Calaveras Enterprise

Joining together in work and play

The 100-year-old Victorian now houses the center.Enterprise photos by Alicia Castro

The 100-year-old Victorian now houses the center.Enterprise photos by Alicia Castro

Center cultivates creative spirit

Amid historic buildings in San Andreas sits an old Victorian with doors wide open to new ideas. This place, the Center for Creativity and Community, was founded two years ago to provide a gathering space for people of all ages to express creativity free of charge.

“Started by an amazing group of artists, musicians, writers, community activists, a gardener and a storyteller, the Center for Creativity and Community is a unique gathering place at the heart of Calaveras County in San Andreas,” said Sharon Armstrong, the founder and president of the center’s board.

Though it only recently opened, Armstrong said the center began as a dream she had decades ago. She wanted to establish a space where people could come together and create community through sharing their talents. Dream became reality when her mother, Floy Goulart, gifted the property to her.

“It was like an almost blank canvas, with a 100-year-old Victorian house and barn on a neglected plot of land with wild grapevines and a ragged apple tree,” she said. “The barn had already been converted into a studio gallery, and the old house was just waiting for its new family.”

Joining together in work and play

Joining together in work and play

Two years later, the center is now seeking to build upon the ground that has been laid. The nonprofit center is volunteer-operated, with one part-time volunteer executive director, Connie Strawbridge.

Strawbridge hopes to set a regular schedule so visitors can count on the classes they’d like to take, such as Armstrong’s mask-making course.

“It’s very therapeutic what she does,” Strawbridge said. “It’s about finding yourself.”

With Armstrong’s background in counseling, many of the classes combine therapy and creativity.

“This is about everyone having the space to find the artist within, regardless of the ability to pay,” said board member Dana Nichols, who has shared his gift of storytelling at the center.

Joining together in work and play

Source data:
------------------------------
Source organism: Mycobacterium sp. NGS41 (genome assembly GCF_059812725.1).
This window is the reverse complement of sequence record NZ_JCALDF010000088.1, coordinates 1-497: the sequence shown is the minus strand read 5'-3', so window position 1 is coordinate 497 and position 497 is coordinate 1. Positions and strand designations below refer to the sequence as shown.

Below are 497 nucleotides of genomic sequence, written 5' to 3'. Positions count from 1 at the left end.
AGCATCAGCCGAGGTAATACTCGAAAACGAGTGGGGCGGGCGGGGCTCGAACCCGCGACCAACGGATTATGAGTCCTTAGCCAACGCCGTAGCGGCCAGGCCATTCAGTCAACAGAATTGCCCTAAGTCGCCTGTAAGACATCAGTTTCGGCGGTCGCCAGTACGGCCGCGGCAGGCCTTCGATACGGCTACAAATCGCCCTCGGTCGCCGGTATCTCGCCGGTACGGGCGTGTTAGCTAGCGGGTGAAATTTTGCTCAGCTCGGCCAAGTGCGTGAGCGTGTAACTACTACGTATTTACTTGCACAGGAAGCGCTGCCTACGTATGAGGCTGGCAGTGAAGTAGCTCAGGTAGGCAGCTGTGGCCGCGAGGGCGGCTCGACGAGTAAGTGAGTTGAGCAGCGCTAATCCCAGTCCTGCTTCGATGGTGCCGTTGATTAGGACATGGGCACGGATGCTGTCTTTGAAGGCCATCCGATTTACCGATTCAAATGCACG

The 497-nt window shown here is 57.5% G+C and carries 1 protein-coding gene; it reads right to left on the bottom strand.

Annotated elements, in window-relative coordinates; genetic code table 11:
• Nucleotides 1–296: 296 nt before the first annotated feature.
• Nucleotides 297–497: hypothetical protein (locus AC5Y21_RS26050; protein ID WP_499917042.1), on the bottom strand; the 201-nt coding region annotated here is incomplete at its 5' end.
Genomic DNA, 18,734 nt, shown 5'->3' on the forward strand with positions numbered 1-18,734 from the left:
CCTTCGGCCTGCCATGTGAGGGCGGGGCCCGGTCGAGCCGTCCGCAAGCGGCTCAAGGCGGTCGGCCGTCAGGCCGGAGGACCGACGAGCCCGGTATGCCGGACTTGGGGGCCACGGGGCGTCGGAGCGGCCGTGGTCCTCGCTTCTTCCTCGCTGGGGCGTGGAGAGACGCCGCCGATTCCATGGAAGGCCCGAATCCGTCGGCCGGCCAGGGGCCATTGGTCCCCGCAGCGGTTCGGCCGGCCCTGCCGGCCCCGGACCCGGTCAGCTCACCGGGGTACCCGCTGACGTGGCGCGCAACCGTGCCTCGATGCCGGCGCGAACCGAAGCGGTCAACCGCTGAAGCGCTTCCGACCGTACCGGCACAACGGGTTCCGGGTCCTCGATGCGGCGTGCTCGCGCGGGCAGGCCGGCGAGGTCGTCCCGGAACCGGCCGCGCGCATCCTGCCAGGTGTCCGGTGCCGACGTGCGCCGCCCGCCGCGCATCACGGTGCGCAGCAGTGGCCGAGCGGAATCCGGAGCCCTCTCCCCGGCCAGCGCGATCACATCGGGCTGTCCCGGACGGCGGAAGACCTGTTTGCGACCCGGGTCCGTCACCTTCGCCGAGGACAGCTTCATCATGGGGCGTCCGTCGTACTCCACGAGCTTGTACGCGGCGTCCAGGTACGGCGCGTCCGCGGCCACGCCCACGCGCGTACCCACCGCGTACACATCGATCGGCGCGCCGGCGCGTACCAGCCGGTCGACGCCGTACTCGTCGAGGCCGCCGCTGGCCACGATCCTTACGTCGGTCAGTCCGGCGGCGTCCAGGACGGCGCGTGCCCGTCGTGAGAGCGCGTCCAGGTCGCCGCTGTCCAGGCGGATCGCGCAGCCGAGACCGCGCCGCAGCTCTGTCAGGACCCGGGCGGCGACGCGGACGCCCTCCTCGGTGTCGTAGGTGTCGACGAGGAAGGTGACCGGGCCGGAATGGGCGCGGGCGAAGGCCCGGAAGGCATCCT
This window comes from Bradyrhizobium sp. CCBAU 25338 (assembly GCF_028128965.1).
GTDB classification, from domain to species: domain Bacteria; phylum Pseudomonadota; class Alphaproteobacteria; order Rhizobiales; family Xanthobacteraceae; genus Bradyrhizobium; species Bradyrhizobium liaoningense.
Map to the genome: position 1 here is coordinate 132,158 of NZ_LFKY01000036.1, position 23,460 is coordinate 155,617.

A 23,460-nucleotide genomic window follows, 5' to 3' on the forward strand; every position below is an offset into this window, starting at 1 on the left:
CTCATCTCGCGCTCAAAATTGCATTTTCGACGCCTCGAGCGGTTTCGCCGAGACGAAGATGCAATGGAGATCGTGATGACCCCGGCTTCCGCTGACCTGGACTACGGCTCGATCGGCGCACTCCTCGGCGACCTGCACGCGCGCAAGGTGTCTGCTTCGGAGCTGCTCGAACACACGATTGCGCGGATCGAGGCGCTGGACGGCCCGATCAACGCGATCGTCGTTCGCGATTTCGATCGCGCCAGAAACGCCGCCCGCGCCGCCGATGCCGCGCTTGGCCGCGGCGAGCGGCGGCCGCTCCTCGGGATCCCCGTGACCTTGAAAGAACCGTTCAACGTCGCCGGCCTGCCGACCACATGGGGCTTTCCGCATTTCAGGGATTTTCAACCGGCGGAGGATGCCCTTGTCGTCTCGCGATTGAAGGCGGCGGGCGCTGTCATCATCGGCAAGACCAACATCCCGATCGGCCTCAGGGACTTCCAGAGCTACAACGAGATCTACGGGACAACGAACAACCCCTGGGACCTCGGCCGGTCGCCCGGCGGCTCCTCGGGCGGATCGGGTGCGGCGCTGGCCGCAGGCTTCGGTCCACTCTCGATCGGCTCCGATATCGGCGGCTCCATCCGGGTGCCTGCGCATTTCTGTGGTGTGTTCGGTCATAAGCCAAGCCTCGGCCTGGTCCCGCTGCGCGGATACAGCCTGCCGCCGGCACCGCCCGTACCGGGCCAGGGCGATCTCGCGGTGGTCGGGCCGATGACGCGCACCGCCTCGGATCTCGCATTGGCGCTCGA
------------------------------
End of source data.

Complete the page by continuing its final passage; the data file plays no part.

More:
Joining together in work and play

Over the past couple of years, there have been classes for music, tai chi and yoga, pottery, massage therapy, mask making and cartooning. The house also has a counseling office and hosts women’s and men’s groups.

Outdoors, Deanna Furtney, the “garden goddess,” has nurtured the grounds. Furtney hopes to host alfresco events, such as open-mike nights under the gazebo and picnics in the grass. In addition to a shaded lawn and rock waterfall, the center’s backyard has a garden with a variety of flowers and vegetable plants, including potatoes, chard, kale, beans, tomatoes, apples, squash and zucchini. There are also two raised beds for strawberries and an apple tree.

Nichols said he and his grandchild have come to take fruit from the garden.

“I would hope anyone would feel comfortable coming in and picking apples off the tree,” he said. “… There is nothing better than getting children in a garden.”

The center has hosted

garden days to acquaint kids with growing food. Fresh veggies and fruit are used in the center’s small kitchen or sent to the food bank. And leftovers aren’t wasted – they are made into shaped stamps for art projects.

Joining together in work and play

Joining together in work and play

The volunteers also hope to expand the kitchen.

“Sharing a meal is something so fundamental to creating community,” Nichols said.

Strawbridge said the foundation has been set, both in the kitchen and throughout the center.

“Now it’s time to push it to the next level,” she said.

Regular classes will begin this fall with a five-part intro to pottery series beginning Tuesday, Sept. 17, from 3 to 5 p.m., in the converted cellar. In these cool confines with a wheel and kiln, Steven Brownell Hall will lead ceramics courses for $50 for five sessions. But for those unable to pay the full amount, the center hopes to offer scholarships.

Later this year, to help fund the center and its scholarships, there will be a benefit concert and arts celebration from noon to 5 p.m. Saturday, Oct. 12, across the street from the center’s base at the historic Thorn Mansion Gardens, 87 E. St. Charles St., San Andreas.

Joining together in work and play

Joining together in work and play

Blame Sally, a high-energy folk-rock band, will headline the event. There will also be plein air painting by George Allen Durkee, an interactive totem mask project with Sharon Armstrong, dancing, a barbecue, a no-host bar, a silent auction, book signing with Manzanita Writers Press and tours of the Thorn Mansion. The mansion was built around 1860 and is being restored by owners Rurik and Marjorie Kallis.

Event tickets are $35 and may be purchased by calling 498-2085 or by visiting the center, open from 10 a.m. to 4 p.m. Mondays through Thursdays, and 10 a.m. to 2 p.m. Fridays.

“This is about the human spirit,” Nichols said. “Art is so much about that. It’s about your heart … your experiences with other people.”

For more about the center and all it contains, go to or call 498-2085.

Joining together in work and play

Joining together in work and play

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